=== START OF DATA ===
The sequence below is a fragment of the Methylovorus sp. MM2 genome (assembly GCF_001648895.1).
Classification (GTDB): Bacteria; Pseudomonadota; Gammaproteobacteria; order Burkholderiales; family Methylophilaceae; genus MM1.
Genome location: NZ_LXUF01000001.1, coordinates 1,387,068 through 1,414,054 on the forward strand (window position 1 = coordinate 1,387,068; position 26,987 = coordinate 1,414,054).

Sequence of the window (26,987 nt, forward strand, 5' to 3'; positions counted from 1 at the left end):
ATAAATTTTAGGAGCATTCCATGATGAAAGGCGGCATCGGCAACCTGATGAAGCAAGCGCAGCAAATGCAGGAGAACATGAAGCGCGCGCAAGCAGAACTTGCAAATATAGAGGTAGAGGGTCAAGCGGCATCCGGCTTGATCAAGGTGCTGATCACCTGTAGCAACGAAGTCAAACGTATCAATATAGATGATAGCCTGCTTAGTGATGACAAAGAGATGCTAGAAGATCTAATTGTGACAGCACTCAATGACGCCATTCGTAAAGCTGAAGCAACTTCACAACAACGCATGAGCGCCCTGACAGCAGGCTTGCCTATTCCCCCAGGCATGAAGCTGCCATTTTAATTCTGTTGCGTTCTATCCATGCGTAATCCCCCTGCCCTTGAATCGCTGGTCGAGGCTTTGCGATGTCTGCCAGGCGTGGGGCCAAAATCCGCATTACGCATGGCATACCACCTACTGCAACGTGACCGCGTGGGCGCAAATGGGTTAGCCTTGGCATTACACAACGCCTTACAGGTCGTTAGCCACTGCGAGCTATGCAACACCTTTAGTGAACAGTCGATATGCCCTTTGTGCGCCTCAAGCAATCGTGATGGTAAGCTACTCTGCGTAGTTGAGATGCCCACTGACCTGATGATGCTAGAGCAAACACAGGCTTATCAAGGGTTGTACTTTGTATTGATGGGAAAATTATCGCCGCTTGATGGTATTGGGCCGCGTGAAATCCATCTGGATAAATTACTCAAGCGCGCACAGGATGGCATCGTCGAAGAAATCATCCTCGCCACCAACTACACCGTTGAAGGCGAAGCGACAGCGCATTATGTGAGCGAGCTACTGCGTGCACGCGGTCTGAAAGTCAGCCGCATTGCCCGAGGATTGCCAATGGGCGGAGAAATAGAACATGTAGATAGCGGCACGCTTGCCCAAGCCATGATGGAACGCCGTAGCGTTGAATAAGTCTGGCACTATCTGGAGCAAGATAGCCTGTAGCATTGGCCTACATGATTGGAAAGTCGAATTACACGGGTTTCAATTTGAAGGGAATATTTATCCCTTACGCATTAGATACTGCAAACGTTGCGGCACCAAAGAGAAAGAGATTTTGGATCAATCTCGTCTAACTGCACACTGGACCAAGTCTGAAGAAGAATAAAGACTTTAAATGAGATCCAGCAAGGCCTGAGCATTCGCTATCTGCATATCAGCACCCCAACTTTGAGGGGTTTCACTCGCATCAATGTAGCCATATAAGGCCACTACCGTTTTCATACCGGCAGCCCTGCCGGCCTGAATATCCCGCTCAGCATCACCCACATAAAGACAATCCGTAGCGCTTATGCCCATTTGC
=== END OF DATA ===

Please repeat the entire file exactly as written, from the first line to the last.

The sequence below is a fragment of the Methylovorus sp. MM2 genome (assembly GCF_001648895.1).
Classification (GTDB): Bacteria; Pseudomonadota; Gammaproteobacteria; order Burkholderiales; family Methylophilaceae; genus MM1.
Genome location: NZ_LXUF01000001.1, coordinates 1,387,068 through 1,414,054 on the forward strand (window position 1 = coordinate 1,387,068; position 26,987 = coordinate 1,414,054).

Sequence of the window (26,987 nt, forward strand, 5' to 3'; positions counted from 1 at the left end):
ATAAATTTTAGGAGCATTCCATGATGAAAGGCGGCATCGGCAACCTGATGAAGCAAGCGCAGCAAATGCAGGAGAACATGAAGCGCGCGCAAGCAGAACTTGCAAATATAGAGGTAGAGGGTCAAGCGGCATCCGGCTTGATCAAGGTGCTGATCACCTGTAGCAACGAAGTCAAACGTATCAATATAGATGATAGCCTGCTTAGTGATGACAAAGAGATGCTAGAAGATCTAATTGTGACAGCACTCAATGACGCCATTCGTAAAGCTGAAGCAACTTCACAACAACGCATGAGCGCCCTGACAGCAGGCTTGCCTATTCCCCCAGGCATGAAGCTGCCATTTTAATTCTGTTGCGTTCTATCCATGCGTAATCCCCCTGCCCTTGAATCGCTGGTCGAGGCTTTGCGATGTCTGCCAGGCGTGGGGCCAAAATCCGCATTACGCATGGCATACCACCTACTGCAACGTGACCGCGTGGGCGCAAATGGGTTAGCCTTGGCATTACACAACGCCTTACAGGTCGTTAGCCACTGCGAGCTATGCAACACCTTTAGTGAACAGTCGATATGCCCTTTGTGCGCCTCAAGCAATCGTGATGGTAAGCTACTCTGCGTAGTTGAGATGCCCACTGACCTGATGATGCTAGAGCAAACACAGGCTTATCAAGGGTTGTACTTTGTATTGATGGGAAAATTATCGCCGCTTGATGGTATTGGGCCGCGTGAAATCCATCTGGATAAATTACTCAAGCGCGCACAGGATGGCATCGTCGAAGAAATCATCCTCGCCACCAACTACACCGTTGAAGGCGAAGCGACAGCGCATTATGTGAGCGAGCTACTGCGTGCACGCGGTCTGAAAGTCAGCCGCATTGCCCGAGGATTGCCAATGGGCGGAGAAATAGAACATGTAGATAGCGGCACGCTTGCCCAAGCCATGATGGAACGCCGTAGCGTTGAATAAGTCTGGCACTATCTGGAGCAAGATAGCCTGTAGCATTGGCCTACATGATTGGAAAGTCGAATTACACGGGTTTCAATTTGAAGGGAATATTTATCCCTTACGCATTAGATACTGCAAACGTTGCGGCACCAAAGAGAAAGAGATTTTGGATCAATCTCGTCTAACTGCACACTGGACCAAGTCTGAAGAAGAATAAAGACTTTAAATGAGATCCAGCAAGGCCTGAGCATTCGCTATCTGCATATCAGCACCCCAACTTTGAGGGGTTTCACTCGCATCAATGTAGCCATATAAGGCCACTACCGTTTTCATACCGGCAGCCCTGCCGGCCTGAATATCCCGCTCAGCATCACCCACATAAAGACAATCCGTAGCGCTTATGCCCATTTGC